First published in The Herald on 21 March, 2019
“I would say that the monstrous conductors, the really mean bastard conductors…” Pekka Kuusisto pauses to choose his words carefully. “Well, at least maybe there was a clarity to that role. Everyone in the orchestra knew exactly where he stood in relation to the mean bastard conductor: he became a common enemy. It’s going out of fashion, thank goodness, but the question then opens up of what kind of relationship should replace it. And that is a really interesting and actually very exciting question.”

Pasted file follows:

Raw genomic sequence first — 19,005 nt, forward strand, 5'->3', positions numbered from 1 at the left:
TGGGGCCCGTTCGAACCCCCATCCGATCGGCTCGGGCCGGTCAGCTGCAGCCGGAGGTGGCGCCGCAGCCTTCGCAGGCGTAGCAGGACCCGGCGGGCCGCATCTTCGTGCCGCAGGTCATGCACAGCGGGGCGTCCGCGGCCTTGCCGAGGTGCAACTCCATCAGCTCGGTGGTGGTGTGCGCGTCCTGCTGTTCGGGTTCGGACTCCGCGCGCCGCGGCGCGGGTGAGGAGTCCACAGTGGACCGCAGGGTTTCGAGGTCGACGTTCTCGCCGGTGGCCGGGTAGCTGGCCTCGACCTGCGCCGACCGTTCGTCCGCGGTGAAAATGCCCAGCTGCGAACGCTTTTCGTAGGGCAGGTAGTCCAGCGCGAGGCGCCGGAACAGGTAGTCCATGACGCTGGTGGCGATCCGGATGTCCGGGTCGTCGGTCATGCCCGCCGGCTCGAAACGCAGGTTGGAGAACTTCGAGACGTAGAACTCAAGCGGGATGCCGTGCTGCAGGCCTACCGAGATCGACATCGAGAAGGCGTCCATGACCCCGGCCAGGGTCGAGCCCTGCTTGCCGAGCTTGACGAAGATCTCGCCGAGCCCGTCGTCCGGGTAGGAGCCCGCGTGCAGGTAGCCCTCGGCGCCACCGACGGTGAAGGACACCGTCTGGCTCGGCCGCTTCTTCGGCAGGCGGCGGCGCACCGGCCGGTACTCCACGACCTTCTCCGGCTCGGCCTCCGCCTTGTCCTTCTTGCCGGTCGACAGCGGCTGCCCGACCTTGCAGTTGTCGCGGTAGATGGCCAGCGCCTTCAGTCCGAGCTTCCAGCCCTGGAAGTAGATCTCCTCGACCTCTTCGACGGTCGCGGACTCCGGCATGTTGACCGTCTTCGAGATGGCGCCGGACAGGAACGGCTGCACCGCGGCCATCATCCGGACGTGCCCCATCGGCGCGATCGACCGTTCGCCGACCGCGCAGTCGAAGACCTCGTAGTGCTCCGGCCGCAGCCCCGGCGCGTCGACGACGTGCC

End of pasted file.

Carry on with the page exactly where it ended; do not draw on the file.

Kuusisto is a poster boy for the new guard in classical music. Not just in terms of the contemporary music he plays, or his integration of non-classical music into his programmes – though he does all that brilliantly. It’s also about his approach to core classical repertoire. A violinist of elite international credentials (Indiana University, Bloomington; first Finn to win the International Sibelius Violin Competition) Kuusisto is now also a conductor, composer, folk musician, improvisator, curator, and generally one of the most holistic and politically engaged musicians in the business. For 20 years he curated a chamber music festival on the shores of Lake Tuusula in Finland, where programming included Amnesty International spokespeople and indie rock singers alongside Bach and Sibelius. It was the kind of lateral approach to programming that makes us listen afresh – that can’t be faked, can’t be forced and has been way too slow catching on elsewhere.